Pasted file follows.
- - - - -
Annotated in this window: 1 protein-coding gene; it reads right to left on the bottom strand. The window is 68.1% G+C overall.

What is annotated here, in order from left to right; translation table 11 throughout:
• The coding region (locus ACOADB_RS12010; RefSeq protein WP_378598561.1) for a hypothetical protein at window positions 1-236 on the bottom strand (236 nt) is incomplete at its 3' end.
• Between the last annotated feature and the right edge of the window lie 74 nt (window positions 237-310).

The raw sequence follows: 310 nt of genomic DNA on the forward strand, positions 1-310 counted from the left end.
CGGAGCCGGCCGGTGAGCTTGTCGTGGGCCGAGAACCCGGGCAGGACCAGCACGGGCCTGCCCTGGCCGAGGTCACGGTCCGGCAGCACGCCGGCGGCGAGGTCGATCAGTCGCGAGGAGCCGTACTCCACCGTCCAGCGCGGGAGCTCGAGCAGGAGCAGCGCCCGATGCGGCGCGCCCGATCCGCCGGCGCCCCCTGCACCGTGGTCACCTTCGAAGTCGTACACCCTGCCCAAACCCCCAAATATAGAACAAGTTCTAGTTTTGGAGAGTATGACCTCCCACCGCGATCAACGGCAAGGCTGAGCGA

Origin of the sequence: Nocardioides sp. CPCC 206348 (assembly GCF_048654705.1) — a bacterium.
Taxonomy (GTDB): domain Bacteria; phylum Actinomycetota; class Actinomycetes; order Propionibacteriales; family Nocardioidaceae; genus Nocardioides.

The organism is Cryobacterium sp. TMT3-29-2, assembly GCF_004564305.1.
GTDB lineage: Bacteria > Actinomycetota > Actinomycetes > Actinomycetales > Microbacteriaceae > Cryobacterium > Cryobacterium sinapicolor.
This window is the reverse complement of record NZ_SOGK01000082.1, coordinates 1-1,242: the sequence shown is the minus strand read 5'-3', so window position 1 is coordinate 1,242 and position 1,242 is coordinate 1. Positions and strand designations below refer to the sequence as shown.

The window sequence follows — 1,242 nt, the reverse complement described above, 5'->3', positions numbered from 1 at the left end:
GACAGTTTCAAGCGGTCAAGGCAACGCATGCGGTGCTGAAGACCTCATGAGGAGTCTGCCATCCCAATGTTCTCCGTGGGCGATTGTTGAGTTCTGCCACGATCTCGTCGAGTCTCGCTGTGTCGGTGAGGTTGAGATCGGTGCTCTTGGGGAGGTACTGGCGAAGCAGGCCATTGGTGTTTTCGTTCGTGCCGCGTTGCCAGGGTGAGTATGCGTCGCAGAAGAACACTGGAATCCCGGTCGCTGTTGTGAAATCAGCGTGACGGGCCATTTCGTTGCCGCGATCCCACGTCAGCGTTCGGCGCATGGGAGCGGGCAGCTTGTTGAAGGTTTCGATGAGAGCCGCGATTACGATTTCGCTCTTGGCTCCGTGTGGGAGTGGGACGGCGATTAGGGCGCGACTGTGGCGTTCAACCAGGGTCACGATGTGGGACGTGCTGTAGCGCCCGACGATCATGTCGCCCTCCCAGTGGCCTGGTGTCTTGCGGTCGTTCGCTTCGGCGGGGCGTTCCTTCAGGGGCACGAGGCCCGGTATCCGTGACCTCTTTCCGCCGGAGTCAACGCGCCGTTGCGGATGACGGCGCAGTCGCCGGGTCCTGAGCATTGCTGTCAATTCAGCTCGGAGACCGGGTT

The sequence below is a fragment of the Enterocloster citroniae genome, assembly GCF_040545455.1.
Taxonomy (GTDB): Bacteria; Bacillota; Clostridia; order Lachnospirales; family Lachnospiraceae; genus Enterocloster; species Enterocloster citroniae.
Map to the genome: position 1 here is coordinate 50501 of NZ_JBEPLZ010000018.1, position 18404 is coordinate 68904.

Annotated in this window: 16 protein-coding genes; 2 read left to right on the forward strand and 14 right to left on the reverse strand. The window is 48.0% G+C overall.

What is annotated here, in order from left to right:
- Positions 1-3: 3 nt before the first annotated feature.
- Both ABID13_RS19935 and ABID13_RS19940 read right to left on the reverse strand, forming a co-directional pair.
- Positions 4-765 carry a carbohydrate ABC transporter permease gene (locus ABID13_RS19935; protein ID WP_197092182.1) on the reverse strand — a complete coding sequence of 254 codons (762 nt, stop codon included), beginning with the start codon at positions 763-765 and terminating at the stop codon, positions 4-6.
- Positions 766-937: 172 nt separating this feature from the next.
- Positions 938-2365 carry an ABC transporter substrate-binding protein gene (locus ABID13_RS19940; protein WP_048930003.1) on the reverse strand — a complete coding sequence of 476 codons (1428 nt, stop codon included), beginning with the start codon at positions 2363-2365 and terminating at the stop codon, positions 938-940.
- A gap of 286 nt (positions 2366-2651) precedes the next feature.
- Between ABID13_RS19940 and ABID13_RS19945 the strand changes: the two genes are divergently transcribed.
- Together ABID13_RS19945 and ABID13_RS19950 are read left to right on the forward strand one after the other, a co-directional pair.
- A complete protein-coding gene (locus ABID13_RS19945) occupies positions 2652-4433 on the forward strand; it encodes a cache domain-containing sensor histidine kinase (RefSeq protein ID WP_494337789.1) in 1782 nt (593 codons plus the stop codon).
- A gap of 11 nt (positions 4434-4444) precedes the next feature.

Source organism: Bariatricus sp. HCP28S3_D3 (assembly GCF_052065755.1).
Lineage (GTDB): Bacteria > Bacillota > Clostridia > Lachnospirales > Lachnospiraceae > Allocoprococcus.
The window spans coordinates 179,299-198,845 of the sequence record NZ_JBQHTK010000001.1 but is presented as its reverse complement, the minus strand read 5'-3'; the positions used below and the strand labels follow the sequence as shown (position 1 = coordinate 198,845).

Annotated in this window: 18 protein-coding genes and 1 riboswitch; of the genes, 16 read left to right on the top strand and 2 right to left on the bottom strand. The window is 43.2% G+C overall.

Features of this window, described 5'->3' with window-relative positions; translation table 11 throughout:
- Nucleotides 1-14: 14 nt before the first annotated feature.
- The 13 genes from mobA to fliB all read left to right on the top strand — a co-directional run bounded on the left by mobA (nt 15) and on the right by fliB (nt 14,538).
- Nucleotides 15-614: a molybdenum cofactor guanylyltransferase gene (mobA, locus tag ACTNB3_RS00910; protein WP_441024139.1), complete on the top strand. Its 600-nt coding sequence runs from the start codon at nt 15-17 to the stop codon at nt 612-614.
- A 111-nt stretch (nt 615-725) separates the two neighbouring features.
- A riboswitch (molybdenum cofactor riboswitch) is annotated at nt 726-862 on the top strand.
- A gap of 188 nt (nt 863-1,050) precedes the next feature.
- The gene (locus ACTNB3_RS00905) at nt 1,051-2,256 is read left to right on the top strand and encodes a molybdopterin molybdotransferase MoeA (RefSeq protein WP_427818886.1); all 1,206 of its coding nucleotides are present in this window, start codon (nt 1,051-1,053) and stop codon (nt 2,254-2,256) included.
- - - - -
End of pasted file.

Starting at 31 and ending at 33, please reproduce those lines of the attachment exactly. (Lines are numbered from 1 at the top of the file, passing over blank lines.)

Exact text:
The window spans coordinates 179,299-198,845 of the sequence record NZ_JBQHTK010000001.1 but is presented as its reverse complement, the minus strand read 5'-3'; the positions used below and the strand labels follow the sequence as shown (position 1 = coordinate 198,845).

Annotated in this window: 18 protein-coding genes and 1 riboswitch; of the genes, 16 read left to right on the top strand and 2 right to left on the bottom strand. The window is 43.2% G+C overall.

Features of this window, described 5'->3' with window-relative positions; translation table 11 throughout: